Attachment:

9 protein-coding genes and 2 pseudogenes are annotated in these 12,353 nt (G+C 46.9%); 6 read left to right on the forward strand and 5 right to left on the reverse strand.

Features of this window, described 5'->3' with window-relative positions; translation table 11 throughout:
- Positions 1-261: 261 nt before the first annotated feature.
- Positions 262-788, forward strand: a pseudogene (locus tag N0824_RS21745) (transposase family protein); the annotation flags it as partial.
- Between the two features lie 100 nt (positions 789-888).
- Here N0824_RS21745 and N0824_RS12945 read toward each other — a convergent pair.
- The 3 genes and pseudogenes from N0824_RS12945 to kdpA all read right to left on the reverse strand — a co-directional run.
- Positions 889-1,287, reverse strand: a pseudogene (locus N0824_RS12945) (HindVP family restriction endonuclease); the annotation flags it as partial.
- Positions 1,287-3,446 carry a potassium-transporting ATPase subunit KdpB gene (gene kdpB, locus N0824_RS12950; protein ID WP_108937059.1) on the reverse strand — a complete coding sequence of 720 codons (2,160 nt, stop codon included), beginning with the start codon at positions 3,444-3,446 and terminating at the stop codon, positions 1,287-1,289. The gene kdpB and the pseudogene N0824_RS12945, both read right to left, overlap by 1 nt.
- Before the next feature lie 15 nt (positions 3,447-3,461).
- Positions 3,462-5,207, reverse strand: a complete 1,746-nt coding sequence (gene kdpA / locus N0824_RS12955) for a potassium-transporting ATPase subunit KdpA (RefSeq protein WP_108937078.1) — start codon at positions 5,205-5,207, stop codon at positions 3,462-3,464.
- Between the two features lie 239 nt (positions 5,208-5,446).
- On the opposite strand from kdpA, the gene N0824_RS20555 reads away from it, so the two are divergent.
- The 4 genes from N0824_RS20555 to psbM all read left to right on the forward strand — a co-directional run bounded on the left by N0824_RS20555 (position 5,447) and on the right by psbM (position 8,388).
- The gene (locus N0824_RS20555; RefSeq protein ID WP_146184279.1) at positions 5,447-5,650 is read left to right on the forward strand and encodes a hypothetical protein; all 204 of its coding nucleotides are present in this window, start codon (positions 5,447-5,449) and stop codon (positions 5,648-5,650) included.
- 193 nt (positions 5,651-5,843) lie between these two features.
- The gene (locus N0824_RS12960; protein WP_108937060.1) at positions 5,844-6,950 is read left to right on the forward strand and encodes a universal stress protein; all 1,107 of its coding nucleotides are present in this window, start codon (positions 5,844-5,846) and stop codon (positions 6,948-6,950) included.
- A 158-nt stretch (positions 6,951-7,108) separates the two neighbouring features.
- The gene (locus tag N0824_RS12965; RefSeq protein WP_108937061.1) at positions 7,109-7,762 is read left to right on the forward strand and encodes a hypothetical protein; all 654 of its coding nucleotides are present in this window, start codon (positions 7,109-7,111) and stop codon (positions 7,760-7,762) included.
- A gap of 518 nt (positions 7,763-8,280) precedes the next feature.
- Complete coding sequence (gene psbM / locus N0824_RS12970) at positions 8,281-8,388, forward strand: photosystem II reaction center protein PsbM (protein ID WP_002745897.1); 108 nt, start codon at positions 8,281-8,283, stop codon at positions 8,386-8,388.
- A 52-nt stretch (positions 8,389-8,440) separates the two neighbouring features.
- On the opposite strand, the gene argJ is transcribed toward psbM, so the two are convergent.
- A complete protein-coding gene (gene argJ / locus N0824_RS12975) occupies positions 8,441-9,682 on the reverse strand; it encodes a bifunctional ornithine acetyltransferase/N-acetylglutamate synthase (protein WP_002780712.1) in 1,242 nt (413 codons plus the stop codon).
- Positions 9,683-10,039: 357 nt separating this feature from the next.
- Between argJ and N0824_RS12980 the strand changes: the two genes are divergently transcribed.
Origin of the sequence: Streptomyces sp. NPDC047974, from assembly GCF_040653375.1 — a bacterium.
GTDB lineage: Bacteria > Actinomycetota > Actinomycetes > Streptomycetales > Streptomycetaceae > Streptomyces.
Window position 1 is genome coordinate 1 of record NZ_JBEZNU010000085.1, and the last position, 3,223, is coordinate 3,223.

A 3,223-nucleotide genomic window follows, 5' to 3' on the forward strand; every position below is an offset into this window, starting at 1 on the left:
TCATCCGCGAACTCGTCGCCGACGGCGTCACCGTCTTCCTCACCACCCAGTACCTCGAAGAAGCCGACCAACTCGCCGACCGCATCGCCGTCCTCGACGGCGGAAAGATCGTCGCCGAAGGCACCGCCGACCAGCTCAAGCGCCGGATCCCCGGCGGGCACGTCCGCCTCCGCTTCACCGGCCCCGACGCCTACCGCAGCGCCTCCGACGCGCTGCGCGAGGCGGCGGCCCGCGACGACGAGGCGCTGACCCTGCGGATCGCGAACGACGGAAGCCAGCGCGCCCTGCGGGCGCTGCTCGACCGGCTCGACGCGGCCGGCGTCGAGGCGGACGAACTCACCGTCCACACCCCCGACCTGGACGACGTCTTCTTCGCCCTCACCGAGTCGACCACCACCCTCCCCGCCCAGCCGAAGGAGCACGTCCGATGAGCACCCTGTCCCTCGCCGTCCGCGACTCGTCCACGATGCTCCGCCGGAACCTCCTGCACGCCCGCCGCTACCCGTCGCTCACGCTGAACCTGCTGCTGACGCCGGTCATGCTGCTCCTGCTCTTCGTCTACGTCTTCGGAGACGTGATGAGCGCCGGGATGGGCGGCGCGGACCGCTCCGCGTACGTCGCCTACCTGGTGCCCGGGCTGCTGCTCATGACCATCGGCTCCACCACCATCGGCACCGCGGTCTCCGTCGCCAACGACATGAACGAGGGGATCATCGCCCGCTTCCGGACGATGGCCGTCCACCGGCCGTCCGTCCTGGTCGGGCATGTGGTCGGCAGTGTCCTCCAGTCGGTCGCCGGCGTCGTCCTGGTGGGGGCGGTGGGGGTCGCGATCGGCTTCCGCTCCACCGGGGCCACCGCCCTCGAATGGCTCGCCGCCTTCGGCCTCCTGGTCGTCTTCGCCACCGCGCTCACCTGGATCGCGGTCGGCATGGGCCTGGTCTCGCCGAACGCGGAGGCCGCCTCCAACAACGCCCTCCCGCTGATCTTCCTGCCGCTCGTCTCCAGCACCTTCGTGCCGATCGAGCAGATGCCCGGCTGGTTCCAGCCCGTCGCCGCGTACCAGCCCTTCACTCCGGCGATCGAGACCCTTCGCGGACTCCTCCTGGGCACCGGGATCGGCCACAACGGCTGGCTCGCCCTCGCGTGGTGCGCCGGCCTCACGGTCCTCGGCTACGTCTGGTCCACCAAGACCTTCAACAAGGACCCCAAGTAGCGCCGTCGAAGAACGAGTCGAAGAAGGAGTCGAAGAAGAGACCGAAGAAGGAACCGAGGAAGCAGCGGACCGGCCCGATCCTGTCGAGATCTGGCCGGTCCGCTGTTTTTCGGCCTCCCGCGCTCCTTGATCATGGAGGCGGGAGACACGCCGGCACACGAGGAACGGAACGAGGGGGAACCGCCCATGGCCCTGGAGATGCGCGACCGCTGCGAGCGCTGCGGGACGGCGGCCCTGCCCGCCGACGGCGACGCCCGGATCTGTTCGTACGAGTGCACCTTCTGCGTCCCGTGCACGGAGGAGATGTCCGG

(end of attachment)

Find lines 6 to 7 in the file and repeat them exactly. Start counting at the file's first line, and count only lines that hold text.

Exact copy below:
- Here N0824_RS21745 and N0824_RS12945 read toward each other — a convergent pair.
- The 3 genes and pseudogenes from N0824_RS12945 to kdpA all read right to left on the reverse strand — a co-directional run.